Collaboration > Litigation Vol. 1

Home > Collaborative Family Law Blog > Collaboration > Litigation Vol. 1

By Rita Davie at HD Collaborative Law

As collaborative lawyers, we have a tendency to rattle on about the emotional, financial and time costs of litigation. You have caught on to our ploy; we want you choosing us as your lawyers, not the litigator down the street. If you think that’s our only motive, you might think twice after reading this post.

Collaboration > Litigation Vol. 1

The beauty of case law is that it gives us a smorgasbord of detailed, real-life examples of how you can end up perched precariously on the edge of a volcano, handcuffed to your ex, watching each other throw your life savings into the molten lava, one hundred-dollar bill at a time, five years after you got divorced. How’s that for a visual?

I’m not sure how the parties felt in Slongo v. Slongo (2017 ONCA 272), but it’s a case example of something we strive to avoid in collaborative law: a drawn-out court experience following a marriage breakdown.

In Slongo, the parties had a 23-year traditional marriage, where the husband worked outside the home and the wife did not, but rather stayed home to manage the household and look after the couple’s three children. After they separated, the parties were able to reach a separation agreement that dealt with matters like equalization of property, child support and spousal support. Sounds good so far.

As part of the property equalization process, the husband’s pension was valued. As you may know, a pension valuation is based on actuarial assumptions, and is not an exact science. The value of the pension at separation was accepted by the parties, and the equalization was carried out at that time.

Four years after the separation agreement was signed, the husband took an early retirement package from his employer, electing to receive the commuted value of the pension in lump sum payments over the course of a few years. The commuted value was considerably more than the value attributed to the pension at separation. The payouts meant that the husband’s yearly income would be considerably higher than was contemplated in the separation agreement.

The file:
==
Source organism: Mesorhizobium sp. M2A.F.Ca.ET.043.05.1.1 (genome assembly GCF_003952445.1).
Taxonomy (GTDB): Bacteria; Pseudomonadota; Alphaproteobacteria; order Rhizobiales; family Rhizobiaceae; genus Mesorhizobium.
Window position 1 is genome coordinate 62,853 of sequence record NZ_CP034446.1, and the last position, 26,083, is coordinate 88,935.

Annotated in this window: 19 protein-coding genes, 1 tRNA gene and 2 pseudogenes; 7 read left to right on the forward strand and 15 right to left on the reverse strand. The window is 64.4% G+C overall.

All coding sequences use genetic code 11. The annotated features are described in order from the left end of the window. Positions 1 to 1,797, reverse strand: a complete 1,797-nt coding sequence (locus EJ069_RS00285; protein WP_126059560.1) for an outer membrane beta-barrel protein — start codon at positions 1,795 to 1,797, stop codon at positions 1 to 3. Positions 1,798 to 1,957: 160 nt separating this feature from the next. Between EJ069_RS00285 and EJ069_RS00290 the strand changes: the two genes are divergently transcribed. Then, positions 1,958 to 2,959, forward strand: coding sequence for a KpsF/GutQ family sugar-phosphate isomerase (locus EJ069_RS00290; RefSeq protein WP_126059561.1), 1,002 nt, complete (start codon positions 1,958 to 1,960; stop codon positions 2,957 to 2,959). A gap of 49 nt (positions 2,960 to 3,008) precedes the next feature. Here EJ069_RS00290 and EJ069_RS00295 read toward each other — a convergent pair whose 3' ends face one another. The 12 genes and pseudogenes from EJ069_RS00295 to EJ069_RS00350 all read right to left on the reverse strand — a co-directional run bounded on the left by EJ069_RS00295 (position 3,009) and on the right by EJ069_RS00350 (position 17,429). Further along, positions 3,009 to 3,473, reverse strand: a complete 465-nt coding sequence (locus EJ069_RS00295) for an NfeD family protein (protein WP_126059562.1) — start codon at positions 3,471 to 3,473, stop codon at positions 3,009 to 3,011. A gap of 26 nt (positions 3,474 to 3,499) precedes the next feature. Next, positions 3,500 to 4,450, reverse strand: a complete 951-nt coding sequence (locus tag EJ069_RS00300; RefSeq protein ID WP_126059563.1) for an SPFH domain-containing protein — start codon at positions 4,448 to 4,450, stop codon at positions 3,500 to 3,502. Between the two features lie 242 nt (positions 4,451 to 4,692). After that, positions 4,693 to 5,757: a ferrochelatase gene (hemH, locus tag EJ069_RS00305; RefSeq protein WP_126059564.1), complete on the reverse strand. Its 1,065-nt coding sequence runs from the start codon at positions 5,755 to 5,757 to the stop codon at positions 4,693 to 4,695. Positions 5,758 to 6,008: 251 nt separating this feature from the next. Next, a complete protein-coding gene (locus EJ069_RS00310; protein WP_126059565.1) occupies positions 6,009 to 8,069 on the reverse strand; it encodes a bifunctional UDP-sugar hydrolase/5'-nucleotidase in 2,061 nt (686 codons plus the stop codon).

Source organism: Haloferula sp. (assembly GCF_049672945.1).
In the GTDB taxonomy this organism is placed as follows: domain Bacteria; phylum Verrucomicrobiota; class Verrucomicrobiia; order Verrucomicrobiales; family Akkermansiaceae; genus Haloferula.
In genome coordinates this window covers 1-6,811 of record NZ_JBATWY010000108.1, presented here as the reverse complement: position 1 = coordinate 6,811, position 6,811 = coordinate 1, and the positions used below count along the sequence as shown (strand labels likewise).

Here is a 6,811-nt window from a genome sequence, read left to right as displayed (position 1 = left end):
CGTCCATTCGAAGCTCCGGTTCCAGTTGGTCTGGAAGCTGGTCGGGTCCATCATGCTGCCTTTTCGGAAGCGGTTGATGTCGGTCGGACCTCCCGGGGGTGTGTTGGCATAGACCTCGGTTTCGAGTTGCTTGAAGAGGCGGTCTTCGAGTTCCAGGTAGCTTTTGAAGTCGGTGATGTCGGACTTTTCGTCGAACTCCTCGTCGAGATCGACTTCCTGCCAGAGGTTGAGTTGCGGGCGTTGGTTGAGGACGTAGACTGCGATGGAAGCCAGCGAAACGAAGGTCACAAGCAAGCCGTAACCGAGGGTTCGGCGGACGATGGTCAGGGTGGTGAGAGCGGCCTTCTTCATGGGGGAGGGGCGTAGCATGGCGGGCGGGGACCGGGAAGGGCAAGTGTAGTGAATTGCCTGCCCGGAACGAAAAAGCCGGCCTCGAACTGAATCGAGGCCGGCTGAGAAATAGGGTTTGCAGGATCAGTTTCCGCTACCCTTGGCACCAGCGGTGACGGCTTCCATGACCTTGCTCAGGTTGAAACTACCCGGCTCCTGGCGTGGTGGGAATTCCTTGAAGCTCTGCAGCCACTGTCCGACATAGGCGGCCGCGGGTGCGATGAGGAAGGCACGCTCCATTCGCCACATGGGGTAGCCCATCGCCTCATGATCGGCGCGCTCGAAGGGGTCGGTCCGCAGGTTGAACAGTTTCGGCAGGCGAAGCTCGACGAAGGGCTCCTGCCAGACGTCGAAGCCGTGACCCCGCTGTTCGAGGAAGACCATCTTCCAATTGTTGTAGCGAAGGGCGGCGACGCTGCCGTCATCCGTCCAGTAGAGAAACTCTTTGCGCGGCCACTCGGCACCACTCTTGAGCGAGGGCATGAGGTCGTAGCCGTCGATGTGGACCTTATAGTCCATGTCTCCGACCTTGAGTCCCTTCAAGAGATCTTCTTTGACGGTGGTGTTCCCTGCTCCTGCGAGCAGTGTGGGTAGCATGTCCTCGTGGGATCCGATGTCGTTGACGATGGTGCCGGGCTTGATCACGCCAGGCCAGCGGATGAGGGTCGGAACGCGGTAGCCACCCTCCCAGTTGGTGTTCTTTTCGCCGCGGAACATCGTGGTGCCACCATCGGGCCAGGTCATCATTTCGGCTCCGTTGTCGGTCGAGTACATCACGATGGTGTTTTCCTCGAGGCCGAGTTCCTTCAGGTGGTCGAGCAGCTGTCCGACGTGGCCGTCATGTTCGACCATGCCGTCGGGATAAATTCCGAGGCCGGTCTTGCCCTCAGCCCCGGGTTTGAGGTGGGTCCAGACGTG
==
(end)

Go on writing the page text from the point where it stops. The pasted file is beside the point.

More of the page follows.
In April 2013, the wife brought an application to court regarding (among other issues) the amount of spousal support payable to her, based on the husband’s early retirement and increased income. Without going too far into the procedural weeds, this resulted in several court appearances and more than one expert report from more than one expert, before the motion judge made a determination about the new amount of spousal support that should be paid (he agreed that there should be an increase based on the part of the pension that was not equalized at separation, but he decided that it shouldn’t follow the spousal support guidelines). The motion judge issued his reasons two years after the initial motion was filed, in March 2015.

The parties did not agree with the motion judge’s ruling, hence the court of appeal decision that is the topic of this post. As an illustrative recap, we’ve now heard that the parties negotiated a separation agreement (which included a pension valuation), fought for two years about the actual value of the pension and what that meant for spousal support, and decided that it was worthwhile to continue fighting after a judge made a decision in their case. If you’re thinking about the money-volcano again, I don’t blame you.

The wife was successful in part of her appeal. The court awarded her spousal support in the range she ultimately argued for. She was awarded $12,000 in costs for the appeal, less than would have been awarded had she been successful on all issues argued. The decision was issued in April 2017, four years after the initial motion was filed, and almost nine years after they signed a separation agreement. We don’t know how much she paid in legal fees, but we can assume her husband paid at least as much as she did.

How could this have been different?

The truth is, you can never be one-hundred percent sure. What I do know is that people who sit down together at a table with their lawyers and their neutral financial professional to walk through and agree on the meaning of each term of an agreement (separation or otherwise) are more likely to agree on the meaning later on. People who use a neutral financial professional to coach them through the implications and potential pitfalls relating to their property equalization will have a better understanding of their finances than parties who rely on their individual lawyers alone. People who start out in a collaborative process and learn that way of communicating are likely not going to use the court as their first choice of conflict resolution methods if a new issue pops up.

People who are able to resolve their issues collaboratively do not spend four years in court.

So, do I want you to come and see me instead of my litigator friends? Yes, I do, but it’s for your sake more than mine.